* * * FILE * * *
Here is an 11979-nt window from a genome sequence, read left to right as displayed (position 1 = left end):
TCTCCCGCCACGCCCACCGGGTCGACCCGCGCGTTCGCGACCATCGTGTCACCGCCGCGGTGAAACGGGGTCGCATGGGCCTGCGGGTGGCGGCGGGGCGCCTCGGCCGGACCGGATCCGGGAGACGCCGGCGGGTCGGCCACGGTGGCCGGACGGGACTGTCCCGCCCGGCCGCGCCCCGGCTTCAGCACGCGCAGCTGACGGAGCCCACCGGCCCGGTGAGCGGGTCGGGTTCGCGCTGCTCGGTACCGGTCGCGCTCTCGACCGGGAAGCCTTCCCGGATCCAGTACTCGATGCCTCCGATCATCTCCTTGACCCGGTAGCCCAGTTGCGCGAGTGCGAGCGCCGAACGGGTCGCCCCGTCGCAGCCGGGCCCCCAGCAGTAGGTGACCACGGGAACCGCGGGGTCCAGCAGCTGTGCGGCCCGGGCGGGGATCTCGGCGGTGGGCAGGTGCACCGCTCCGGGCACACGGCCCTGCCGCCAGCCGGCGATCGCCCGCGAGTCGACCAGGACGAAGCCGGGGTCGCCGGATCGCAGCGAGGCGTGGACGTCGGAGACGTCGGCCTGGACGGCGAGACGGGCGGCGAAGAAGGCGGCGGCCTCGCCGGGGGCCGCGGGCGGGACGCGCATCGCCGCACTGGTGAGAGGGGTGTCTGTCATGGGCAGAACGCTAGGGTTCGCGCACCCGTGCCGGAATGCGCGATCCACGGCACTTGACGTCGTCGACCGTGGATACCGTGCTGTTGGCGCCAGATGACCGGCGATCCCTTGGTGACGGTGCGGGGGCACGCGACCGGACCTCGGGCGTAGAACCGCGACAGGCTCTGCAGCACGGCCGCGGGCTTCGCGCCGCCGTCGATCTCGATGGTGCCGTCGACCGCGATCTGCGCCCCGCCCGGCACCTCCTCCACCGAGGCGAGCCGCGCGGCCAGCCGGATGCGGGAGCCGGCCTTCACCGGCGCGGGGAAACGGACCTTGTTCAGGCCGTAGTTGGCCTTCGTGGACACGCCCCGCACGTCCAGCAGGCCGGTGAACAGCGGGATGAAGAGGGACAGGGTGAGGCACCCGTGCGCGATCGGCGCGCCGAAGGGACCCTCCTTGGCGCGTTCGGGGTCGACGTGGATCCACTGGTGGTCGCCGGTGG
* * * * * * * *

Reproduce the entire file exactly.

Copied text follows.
Here is an 11979-nt window from a genome sequence, read left to right as displayed (position 1 = left end):
TCTCCCGCCACGCCCACCGGGTCGACCCGCGCGTTCGCGACCATCGTGTCACCGCCGCGGTGAAACGGGGTCGCATGGGCCTGCGGGTGGCGGCGGGGCGCCTCGGCCGGACCGGATCCGGGAGACGCCGGCGGGTCGGCCACGGTGGCCGGACGGGACTGTCCCGCCCGGCCGCGCCCCGGCTTCAGCACGCGCAGCTGACGGAGCCCACCGGCCCGGTGAGCGGGTCGGGTTCGCGCTGCTCGGTACCGGTCGCGCTCTCGACCGGGAAGCCTTCCCGGATCCAGTACTCGATGCCTCCGATCATCTCCTTGACCCGGTAGCCCAGTTGCGCGAGTGCGAGCGCCGAACGGGTCGCCCCGTCGCAGCCGGGCCCCCAGCAGTAGGTGACCACGGGAACCGCGGGGTCCAGCAGCTGTGCGGCCCGGGCGGGGATCTCGGCGGTGGGCAGGTGCACCGCTCCGGGCACACGGCCCTGCCGCCAGCCGGCGATCGCCCGCGAGTCGACCAGGACGAAGCCGGGGTCGCCGGATCGCAGCGAGGCGTGGACGTCGGAGACGTCGGCCTGGACGGCGAGACGGGCGGCGAAGAAGGCGGCGGCCTCGCCGGGGGCCGCGGGCGGGACGCGCATCGCCGCACTGGTGAGAGGGGTGTCTGTCATGGGCAGAACGCTAGGGTTCGCGCACCCGTGCCGGAATGCGCGATCCACGGCACTTGACGTCGTCGACCGTGGATACCGTGCTGTTGGCGCCAGATGACCGGCGATCCCTTGGTGACGGTGCGGGGGCACGCGACCGGACCTCGGGCGTAGAACCGCGACAGGCTCTGCAGCACGGCCGCGGGCTTCGCGCCGCCGTCGATCTCGATGGTGCCGTCGACCGCGATCTGCGCCCCGCCCGGCACCTCCTCCACCGAGGCGAGCCGCGCGGCCAGCCGGATGCGGGAGCCGGCCTTCACCGGCGCGGGGAAACGGACCTTGTTCAGGCCGTAGTTGGCCTTCGTGGACACGCCCCGCACGTCCAGCAGGCCGGTGAACAGCGGGATGAAGAGGGACAGGGTGAGGCACCCGTGCGCGATCGGCGCGCCGAAGGGACCCTCCTTGGCGCGTTCGGGGTCGACGTGGATCCACTGGTGGTCGCCGGTGG